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Wilson v. Board of Education

Court of Appeals of Maryland
May 5, 1964
200 A.2d 67 (Md. 1964)

Summary

In Wilson v. Board of Education of Montgomery County, 234 Md. 561, 565, 200 A.2d 67, 69 (1964), we noted that "[t]he totality of these provisions, quite plainly we think, invests the State Board with the last word on any matter concerning educational policy or the administration of the system of public education.

Summary of this case from Board of Education v. Heister

Opinion

[No. 294, September Term, 1963.]

Decided May 5, 1964.

PUBLIC EDUCATION — State Board Of Education Is Invested With Visitatorial Power Of The Most Comprehensive Character — State Board Did Not Exceed Its Authority In Overruling County Board's Decision To Deliver Its Employees' Fingerprint Records To Local Police — Injunction To Restrain County Board — Denial Of, Held To Be Erroneous. After the instant suit was brought to enjoin the Montgomery County Board of Education from delivering the fingerprint records of its employees to the local police, pursuant to a resolution it adopted, the matter was brought to the attention of the State Board of Education which, after a hearing, passed an order setting aside the County Board's resolution and prohibiting any county board in the State from adopting such procedure. The individual plaintiffs amended their complaint to seek relief in reliance on the State Board's ruling, and the State Board intervened in the suit as a party plaintiff. It was held that the trial court erred in denying the injunction. Code (1957), Art. 77, § 2, provides that educational matters affecting the State and the general care and supervision of public education shall be entrusted to a State Department of Education, at the head of which shall be a State Board of Education. The totality of the provisions contained in secs. 21 and 22, delegating important powers to the State Board, and in secs. 3 and 54, setting out the authority granted to the county boards, invests the State Board with a visitatorial power of the most comprehensive character. It has the last word on any matter concerning educational policy or the administration of the system of public education. Whether the power exercised by the State Board in this case is considered as an exercise of its rule making power, as a resolution of a dispute or as a matter of general control and supervision is immaterial since, in any aspect, the problem of screening employees is one of administrative policy. The mere fact that the solution is initially within the scope of the County Board's authority does not negative the power of the State Board to review it and set it aside, as a matter of statewide policy and practice. Whether the action of the State Board was wise or unwise, it was not unrelated to the problem of teacher procurement; nor did it exceed that Board's authority. pp. 562-566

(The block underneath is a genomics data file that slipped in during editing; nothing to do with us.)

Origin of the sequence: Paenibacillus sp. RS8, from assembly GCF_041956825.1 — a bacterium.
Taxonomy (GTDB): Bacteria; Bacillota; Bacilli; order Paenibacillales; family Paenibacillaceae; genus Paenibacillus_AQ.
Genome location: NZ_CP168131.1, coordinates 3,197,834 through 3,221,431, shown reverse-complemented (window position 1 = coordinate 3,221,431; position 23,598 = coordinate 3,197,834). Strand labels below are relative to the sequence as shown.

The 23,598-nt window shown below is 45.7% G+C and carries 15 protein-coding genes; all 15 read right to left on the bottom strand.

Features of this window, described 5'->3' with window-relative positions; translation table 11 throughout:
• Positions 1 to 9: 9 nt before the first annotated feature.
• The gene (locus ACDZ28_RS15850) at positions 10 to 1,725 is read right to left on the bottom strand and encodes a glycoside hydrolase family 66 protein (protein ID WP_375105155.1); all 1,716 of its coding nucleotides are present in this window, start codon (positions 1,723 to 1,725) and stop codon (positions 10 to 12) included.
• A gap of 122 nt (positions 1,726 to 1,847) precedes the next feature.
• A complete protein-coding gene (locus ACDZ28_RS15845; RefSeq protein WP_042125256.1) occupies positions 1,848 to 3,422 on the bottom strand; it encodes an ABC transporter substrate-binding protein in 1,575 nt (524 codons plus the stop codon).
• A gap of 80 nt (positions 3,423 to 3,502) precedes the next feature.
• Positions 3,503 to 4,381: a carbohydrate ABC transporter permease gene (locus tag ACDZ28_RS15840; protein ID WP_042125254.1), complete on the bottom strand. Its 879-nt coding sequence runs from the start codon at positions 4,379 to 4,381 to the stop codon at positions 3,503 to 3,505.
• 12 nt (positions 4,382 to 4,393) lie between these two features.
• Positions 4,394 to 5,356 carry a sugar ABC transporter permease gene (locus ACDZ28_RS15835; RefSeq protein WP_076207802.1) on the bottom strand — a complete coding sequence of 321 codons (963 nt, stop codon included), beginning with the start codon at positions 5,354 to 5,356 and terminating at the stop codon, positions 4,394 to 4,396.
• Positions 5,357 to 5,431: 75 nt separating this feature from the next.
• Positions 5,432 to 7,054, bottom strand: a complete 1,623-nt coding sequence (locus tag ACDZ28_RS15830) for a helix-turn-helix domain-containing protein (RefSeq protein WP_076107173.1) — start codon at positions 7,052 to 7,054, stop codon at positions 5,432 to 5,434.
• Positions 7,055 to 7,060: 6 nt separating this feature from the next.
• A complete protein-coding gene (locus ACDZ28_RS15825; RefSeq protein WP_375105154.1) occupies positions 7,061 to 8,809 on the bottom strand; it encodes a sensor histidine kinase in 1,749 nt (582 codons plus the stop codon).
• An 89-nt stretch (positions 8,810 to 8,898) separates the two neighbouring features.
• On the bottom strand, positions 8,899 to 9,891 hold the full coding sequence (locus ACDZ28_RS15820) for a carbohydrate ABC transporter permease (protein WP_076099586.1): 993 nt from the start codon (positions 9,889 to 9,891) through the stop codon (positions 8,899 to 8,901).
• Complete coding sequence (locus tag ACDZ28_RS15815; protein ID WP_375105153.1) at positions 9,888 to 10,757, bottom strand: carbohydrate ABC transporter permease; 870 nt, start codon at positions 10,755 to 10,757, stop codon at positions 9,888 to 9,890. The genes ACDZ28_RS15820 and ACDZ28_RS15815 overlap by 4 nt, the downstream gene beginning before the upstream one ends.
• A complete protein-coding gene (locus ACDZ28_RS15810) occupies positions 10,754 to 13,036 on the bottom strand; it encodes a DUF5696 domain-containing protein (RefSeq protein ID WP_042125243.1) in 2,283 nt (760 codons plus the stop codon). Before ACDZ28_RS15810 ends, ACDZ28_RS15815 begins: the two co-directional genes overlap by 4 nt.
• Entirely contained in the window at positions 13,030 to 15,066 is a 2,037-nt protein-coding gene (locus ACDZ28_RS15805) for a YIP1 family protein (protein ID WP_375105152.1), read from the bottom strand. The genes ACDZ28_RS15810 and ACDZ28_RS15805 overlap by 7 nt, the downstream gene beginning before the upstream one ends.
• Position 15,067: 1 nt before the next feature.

T.G.B.

Decided May 5, 1964.

Appeal from the Circuit Court for Montgomery County (SHURE, J.)

Suit for injunctive relief by Elizabeth C. Wilson and others against the Board of Education of Montgomery County, in which the State Board of Education intervened as a party plaintiff. From an order dismissing their suit, the plaintiffs and intervening plaintiff appealed.

Order reversed, with costs, and case remanded for the passage of an injunction as prayed in the amended bill of complaint.

The cause was argued on April 2, 1964, before BRUNE, C.J., and HAMMOND, HORNEY, MARBURY and SYBERT, JJ.; and reargued, on April 6, 1964, before the entire Court.

Mathias J. DeVito, Assistant Attorney General (on both arguments), with whom was Thomas B. Finan, Attorney General, on the brief, for the State Board of Education, one of the appellants.

David L. Cahoon (on both arguments) for the other appellants.

James C. Christopher (on the first argument) and Charles W. Prettyman (on both arguments) for the appellees.

Brief amicus curiae filed by F. Duncan Cornell and Walter S. Levin for Maryland State Teachers' Association, Inc.